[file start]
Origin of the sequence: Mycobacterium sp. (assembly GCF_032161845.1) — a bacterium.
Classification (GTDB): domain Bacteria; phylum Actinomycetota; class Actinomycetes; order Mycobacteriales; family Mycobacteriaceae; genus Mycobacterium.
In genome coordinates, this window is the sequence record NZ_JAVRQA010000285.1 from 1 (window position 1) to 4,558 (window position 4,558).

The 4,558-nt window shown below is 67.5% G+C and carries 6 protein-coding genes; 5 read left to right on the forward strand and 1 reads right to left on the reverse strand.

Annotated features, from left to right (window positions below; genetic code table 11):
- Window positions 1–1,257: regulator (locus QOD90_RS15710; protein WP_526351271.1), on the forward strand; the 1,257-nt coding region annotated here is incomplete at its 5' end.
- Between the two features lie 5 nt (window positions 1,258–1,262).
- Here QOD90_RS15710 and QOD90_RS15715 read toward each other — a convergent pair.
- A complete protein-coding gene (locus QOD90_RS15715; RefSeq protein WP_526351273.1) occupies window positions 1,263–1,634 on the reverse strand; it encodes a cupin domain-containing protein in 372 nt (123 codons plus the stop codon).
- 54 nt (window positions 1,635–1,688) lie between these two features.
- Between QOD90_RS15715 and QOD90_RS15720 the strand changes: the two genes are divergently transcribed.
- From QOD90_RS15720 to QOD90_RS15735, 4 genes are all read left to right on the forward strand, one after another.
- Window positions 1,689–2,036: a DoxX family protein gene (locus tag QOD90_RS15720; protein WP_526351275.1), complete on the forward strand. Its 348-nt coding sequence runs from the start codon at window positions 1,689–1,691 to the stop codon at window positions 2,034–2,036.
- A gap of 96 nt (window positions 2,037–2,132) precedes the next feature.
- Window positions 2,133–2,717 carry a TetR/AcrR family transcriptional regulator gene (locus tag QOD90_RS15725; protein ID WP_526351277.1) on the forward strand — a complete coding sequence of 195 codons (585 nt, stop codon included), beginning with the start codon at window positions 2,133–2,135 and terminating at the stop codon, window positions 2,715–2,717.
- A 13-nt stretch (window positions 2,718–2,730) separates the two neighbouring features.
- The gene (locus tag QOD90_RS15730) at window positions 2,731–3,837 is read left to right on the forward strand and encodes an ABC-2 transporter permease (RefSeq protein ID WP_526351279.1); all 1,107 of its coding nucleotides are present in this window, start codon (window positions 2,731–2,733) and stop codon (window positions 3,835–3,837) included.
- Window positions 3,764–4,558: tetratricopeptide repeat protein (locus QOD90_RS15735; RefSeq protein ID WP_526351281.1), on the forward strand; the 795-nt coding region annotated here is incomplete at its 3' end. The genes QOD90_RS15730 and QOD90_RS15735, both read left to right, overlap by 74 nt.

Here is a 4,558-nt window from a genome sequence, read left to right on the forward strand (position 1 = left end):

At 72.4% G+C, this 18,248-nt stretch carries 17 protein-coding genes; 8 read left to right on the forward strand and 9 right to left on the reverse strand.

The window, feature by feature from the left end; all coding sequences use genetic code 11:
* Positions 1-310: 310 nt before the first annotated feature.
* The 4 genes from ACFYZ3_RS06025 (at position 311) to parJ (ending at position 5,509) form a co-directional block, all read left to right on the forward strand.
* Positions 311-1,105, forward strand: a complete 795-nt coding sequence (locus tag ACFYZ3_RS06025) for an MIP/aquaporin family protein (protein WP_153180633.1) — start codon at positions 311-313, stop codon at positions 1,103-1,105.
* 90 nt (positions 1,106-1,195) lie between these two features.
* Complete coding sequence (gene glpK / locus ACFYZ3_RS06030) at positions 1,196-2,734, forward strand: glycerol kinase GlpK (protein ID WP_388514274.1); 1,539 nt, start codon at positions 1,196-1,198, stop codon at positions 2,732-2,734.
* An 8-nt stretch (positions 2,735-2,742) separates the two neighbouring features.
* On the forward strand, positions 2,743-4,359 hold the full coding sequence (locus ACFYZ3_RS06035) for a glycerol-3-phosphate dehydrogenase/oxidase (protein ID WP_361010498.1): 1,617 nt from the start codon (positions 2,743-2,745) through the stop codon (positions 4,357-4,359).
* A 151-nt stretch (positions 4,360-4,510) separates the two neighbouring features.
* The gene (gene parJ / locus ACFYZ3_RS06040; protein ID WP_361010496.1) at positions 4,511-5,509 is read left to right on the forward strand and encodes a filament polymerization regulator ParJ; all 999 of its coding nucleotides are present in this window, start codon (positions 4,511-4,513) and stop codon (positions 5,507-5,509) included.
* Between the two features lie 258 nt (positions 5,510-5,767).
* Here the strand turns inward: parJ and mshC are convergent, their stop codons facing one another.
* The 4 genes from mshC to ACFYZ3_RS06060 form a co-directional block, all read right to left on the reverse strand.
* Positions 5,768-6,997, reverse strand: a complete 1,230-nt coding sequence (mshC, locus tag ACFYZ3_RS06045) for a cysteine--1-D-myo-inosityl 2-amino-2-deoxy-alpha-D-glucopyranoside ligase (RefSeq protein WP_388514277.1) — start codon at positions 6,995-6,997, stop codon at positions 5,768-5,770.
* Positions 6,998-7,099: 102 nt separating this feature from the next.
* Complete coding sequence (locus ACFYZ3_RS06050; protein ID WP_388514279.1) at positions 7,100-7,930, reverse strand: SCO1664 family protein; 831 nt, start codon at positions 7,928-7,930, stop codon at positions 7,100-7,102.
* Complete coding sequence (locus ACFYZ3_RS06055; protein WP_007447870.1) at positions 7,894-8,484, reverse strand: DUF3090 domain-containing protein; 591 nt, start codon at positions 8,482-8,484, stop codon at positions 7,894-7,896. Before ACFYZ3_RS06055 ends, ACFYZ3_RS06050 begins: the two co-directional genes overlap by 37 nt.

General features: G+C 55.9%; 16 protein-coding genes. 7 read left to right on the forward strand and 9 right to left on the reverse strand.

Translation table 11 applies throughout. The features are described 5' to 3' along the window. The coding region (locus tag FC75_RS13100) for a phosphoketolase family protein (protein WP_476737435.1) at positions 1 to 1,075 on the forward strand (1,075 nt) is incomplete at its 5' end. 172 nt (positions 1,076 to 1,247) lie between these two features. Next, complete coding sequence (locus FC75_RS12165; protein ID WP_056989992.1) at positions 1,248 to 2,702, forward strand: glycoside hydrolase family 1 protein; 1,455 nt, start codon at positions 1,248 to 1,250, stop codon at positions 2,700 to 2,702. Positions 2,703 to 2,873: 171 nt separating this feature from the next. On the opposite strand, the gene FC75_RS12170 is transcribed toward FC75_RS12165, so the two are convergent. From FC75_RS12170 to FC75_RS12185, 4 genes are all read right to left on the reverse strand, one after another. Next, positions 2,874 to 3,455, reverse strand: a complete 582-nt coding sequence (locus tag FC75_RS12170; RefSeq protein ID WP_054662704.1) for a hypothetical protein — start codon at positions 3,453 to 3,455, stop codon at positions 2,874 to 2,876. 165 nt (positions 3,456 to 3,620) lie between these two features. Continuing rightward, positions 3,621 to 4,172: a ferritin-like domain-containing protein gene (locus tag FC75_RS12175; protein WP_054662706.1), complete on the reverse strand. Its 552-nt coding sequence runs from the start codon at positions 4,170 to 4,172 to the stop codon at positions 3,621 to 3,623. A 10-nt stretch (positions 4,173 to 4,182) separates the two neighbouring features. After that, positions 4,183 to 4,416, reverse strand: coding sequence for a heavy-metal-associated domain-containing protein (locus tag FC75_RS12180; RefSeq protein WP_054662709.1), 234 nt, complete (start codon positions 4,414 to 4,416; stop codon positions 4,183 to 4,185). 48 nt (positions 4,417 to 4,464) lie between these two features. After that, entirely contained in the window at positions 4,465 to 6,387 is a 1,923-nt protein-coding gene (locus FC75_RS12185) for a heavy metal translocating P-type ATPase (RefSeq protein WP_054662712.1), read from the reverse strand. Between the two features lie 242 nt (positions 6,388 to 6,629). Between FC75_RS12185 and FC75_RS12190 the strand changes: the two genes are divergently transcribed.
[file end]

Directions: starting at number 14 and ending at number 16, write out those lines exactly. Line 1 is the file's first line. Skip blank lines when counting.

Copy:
- A gap of 96 nt (window positions 2,037–2,132) precedes the next feature.
- Window positions 2,133–2,717 carry a TetR/AcrR family transcriptional regulator gene (locus tag QOD90_RS15725; protein ID WP_526351277.1) on the forward strand — a complete coding sequence of 195 codons (585 nt, stop codon included), beginning with the start codon at window positions 2,133–2,135 and terminating at the stop codon, window positions 2,715–2,717.
- A 13-nt stretch (window positions 2,718–2,730) separates the two neighbouring features.